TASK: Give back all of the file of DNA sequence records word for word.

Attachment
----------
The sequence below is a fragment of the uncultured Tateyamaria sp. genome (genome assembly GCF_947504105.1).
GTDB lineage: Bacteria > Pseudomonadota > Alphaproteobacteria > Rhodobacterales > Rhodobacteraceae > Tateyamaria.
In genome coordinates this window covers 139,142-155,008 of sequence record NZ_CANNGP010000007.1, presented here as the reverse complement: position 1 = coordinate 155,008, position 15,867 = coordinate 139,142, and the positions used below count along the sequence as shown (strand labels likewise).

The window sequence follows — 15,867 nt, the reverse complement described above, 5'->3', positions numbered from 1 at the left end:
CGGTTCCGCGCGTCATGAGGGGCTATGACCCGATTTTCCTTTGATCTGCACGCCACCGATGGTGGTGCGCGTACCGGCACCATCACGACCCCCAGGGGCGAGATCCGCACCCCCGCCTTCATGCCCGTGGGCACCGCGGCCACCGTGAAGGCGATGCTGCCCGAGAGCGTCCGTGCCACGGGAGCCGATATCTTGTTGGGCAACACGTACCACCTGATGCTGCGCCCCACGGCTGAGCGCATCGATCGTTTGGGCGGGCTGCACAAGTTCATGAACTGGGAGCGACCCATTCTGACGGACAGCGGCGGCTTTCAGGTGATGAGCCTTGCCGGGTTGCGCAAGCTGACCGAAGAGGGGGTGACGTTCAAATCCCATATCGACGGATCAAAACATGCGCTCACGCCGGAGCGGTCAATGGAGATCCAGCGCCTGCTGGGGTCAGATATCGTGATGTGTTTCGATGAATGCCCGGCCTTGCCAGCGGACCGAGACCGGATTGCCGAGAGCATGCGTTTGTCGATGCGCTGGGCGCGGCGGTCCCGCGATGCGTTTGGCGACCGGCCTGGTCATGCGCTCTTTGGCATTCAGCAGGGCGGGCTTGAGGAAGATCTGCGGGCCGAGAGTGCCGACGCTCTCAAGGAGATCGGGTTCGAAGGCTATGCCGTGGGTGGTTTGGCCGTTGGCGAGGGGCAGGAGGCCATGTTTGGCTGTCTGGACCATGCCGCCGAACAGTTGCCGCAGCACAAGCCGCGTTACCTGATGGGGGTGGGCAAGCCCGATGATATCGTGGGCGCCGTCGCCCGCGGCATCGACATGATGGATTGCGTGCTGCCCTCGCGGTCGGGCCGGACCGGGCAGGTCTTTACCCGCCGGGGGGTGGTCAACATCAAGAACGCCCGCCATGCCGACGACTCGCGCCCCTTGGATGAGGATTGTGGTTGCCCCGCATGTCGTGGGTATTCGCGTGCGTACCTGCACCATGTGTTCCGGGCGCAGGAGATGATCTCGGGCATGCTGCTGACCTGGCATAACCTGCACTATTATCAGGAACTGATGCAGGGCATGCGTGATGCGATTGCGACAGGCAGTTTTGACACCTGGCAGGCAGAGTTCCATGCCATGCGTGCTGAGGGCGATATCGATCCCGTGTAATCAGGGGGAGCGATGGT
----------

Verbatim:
The sequence below is a fragment of the uncultured Tateyamaria sp. genome (genome assembly GCF_947504105.1).
GTDB lineage: Bacteria > Pseudomonadota > Alphaproteobacteria > Rhodobacterales > Rhodobacteraceae > Tateyamaria.
In genome coordinates this window covers 139,142-155,008 of sequence record NZ_CANNGP010000007.1, presented here as the reverse complement: position 1 = coordinate 155,008, position 15,867 = coordinate 139,142, and the positions used below count along the sequence as shown (strand labels likewise).

The window sequence follows — 15,867 nt, the reverse complement described above, 5'->3', positions numbered from 1 at the left end:
CGGTTCCGCGCGTCATGAGGGGCTATGACCCGATTTTCCTTTGATCTGCACGCCACCGATGGTGGTGCGCGTACCGGCACCATCACGACCCCCAGGGGCGAGATCCGCACCCCCGCCTTCATGCCCGTGGGCACCGCGGCCACCGTGAAGGCGATGCTGCCCGAGAGCGTCCGTGCCACGGGAGCCGATATCTTGTTGGGCAACACGTACCACCTGATGCTGCGCCCCACGGCTGAGCGCATCGATCGTTTGGGCGGGCTGCACAAGTTCATGAACTGGGAGCGACCCATTCTGACGGACAGCGGCGGCTTTCAGGTGATGAGCCTTGCCGGGTTGCGCAAGCTGACCGAAGAGGGGGTGACGTTCAAATCCCATATCGACGGATCAAAACATGCGCTCACGCCGGAGCGGTCAATGGAGATCCAGCGCCTGCTGGGGTCAGATATCGTGATGTGTTTCGATGAATGCCCGGCCTTGCCAGCGGACCGAGACCGGATTGCCGAGAGCATGCGTTTGTCGATGCGCTGGGCGCGGCGGTCCCGCGATGCGTTTGGCGACCGGCCTGGTCATGCGCTCTTTGGCATTCAGCAGGGCGGGCTTGAGGAAGATCTGCGGGCCGAGAGTGCCGACGCTCTCAAGGAGATCGGGTTCGAAGGCTATGCCGTGGGTGGTTTGGCCGTTGGCGAGGGGCAGGAGGCCATGTTTGGCTGTCTGGACCATGCCGCCGAACAGTTGCCGCAGCACAAGCCGCGTTACCTGATGGGGGTGGGCAAGCCCGATGATATCGTGGGCGCCGTCGCCCGCGGCATCGACATGATGGATTGCGTGCTGCCCTCGCGGTCGGGCCGGACCGGGCAGGTCTTTACCCGCCGGGGGGTGGTCAACATCAAGAACGCCCGCCATGCCGACGACTCGCGCCCCTTGGATGAGGATTGTGGTTGCCCCGCATGTCGTGGGTATTCGCGTGCGTACCTGCACCATGTGTTCCGGGCGCAGGAGATGATCTCGGGCATGCTGCTGACCTGGCATAACCTGCACTATTATCAGGAACTGATGCAGGGCATGCGTGATGCGATTGCGACAGGCAGTTTTGACACCTGGCAGGCAGAGTTCCATGCCATGCGTGCTGAGGGCGATATCGATCCCGTGTAATCAGGGGGAGCGATGGT